The Wildlife Garden in July


The weather was variable at the start of July with a very cool and damp feel on the 1st of the month. Luckily the weather grew warmer as the week progressed and the last few days were quite warm! There were lots of young birds around the garden especially tits, with great tits anting under the climbing rose in the back garden. There were several ringlet butterflies around the meadows – certainly more than we have had for several years here, plus meadow browns were also plentiful.  It was so nice to see these meadow species dancing over the long grasses and wildflowers.  Other insects were also plentiful with lots of bumblebees feeding and a couple of scarlet tiger moths around the vegetable patch.  As the week progressed we began to see swifts feeding over the garden and the small field next door.  This is a relatively unusual bird for us to see here but as the week progressed more appeared every day until a maximum of about 50 were counted. They were joined by house martins and swallows and we enjoyed this spectacle every day with swift numbers building up to still further.  Our own swallows continued to feed their young in the nest in the front porch, and our post lady got used to dodging them as she delivered the mail.

The second week of the month still brought variable weather but there were a couple of warm days at the beginning of the week. The pair of red legged partridges were around every day often feeding on the sunflower hearts that fell beneath the feeders. A female mallard also appeared daily – usually at the end of the afternoon to stock up on food and have a swim in the pond and we became suspicious that she may have a nest somewhere. Single butterflies of several species appeared around the garden includingRingletblogjuly comma, small tortoiseshell and peacock in the long borders. A wood pigeon continued to build yet another nest in the hedge in the back garden and the large numbers of swifts continued to feed over the garden with the local swallows and house martins. Towards the end of the week numbers of meadow brown and ringlet butterflies increased considerably and we had the best numbers of these species here for some years.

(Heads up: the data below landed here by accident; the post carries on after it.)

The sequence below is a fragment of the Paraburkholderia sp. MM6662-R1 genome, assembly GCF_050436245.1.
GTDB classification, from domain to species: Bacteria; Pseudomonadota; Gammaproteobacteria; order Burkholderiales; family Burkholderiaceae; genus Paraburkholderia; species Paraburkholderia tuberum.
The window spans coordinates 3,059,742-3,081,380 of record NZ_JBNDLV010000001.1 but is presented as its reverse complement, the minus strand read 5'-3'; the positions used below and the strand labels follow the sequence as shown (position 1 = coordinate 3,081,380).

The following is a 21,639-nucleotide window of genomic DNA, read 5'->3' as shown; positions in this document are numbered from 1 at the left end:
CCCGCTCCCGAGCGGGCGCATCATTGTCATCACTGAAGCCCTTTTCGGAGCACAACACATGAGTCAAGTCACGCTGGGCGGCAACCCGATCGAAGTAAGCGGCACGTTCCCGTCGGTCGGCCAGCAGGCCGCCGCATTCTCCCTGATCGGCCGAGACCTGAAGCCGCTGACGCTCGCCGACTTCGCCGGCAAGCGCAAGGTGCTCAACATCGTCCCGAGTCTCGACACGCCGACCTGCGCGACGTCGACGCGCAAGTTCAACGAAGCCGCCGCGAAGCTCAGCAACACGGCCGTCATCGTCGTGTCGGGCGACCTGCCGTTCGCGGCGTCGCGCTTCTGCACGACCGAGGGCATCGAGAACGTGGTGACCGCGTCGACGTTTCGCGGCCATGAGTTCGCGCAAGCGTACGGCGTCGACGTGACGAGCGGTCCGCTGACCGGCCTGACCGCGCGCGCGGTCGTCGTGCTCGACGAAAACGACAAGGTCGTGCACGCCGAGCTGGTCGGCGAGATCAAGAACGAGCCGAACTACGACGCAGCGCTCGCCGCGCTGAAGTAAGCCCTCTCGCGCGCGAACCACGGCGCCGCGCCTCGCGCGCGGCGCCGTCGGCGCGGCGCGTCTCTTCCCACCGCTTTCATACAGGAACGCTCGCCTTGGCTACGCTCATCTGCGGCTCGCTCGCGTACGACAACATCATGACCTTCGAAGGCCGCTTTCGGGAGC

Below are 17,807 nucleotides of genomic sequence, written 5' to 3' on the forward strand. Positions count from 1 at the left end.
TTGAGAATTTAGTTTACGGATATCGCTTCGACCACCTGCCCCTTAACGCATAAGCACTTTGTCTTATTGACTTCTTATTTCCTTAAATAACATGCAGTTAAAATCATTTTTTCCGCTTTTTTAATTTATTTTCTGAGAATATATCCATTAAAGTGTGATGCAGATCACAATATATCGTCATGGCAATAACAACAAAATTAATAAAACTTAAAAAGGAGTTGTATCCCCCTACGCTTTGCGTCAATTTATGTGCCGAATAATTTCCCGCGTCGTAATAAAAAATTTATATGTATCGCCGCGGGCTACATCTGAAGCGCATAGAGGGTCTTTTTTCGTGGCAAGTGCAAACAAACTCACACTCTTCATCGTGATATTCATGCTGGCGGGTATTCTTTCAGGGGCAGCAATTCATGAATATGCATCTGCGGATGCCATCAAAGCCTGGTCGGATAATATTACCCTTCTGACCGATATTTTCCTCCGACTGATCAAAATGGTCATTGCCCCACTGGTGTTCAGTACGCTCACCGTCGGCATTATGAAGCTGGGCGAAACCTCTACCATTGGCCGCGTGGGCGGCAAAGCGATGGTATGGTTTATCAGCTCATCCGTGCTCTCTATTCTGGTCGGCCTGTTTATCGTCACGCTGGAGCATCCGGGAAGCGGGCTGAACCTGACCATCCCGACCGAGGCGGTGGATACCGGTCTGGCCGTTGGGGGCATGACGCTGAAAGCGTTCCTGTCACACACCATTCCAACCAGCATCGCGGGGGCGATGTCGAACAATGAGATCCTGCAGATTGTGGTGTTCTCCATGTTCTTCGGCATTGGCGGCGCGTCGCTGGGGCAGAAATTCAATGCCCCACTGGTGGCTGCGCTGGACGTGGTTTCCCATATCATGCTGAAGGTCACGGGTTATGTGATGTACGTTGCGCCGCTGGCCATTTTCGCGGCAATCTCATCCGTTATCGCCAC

In the third week of the month our swallows fledged – possibly on the 15th – with 4 or 5 young. The parents were seen fluttering around the porch trying to encourage the youngsters out.  They flew around the garden this week, resting on the overhead wires.  The weather alternated between sunny and warm to cool and windy and there were still masses of young tits feeding – probably from second broods. The orchids in the back garden now going over but were being replaced by lots of the biennial wildflower wild carrot which looked stunning!  There were plenty of butterflies still around in the meadows especially browns, commas, small tortoiseshell and peacock. The bullfinch family was constantly in the copse hooting and feeding on the wild cherries and there were a couple of young robins around the garden at last.

In the last week of July the weather was yet again very variable. The bullfinches were now beginning to use the birdfeeders and our swallows seemed to be out all day, returning in the evening to roost in the nest. There were excellent numbers of butterflies in the wildflower meadows especially ringlet, meadow brown and essex skipper and we also saw a sudden large hatch of hoverflies which were all around the garden feeding on flowers in borders and meadows.  A surprise find was a slow worm in one of thePLblogjuly compost heaps.  This is a very welcome garden resident that we only occasionally see here. Other welcome visitors to the garden this month included the local kestrel and several linnets, the latter feeding on seeds of various small wildflowers in the meadows. Towards the end of the week the inevitable happened – our local wild mallard duck appeared with eleven fluffy ducklings.  We suspected that she might be around after last year’s successful nest here and she proudly paraded them around the garden, only once attempting to attack me when she came across me unexpectedly in the garden. The month ended with more variable weather but the butterflies were fantastic as huge numbers of peacock and painted lady fed all around the garden.



About Dinchope Diary

I am a plant ecologist, specialising in wildlife gardening for more than 30 years, writing books and teaching. My blog is about the two acre wildlife garden I have created in South Shropshire.
This entry was posted in butterflies, Ecology, Nature, Shropshire, Uncategorized, Wildlife, Wildlife Gardening. Bookmark the permalink.

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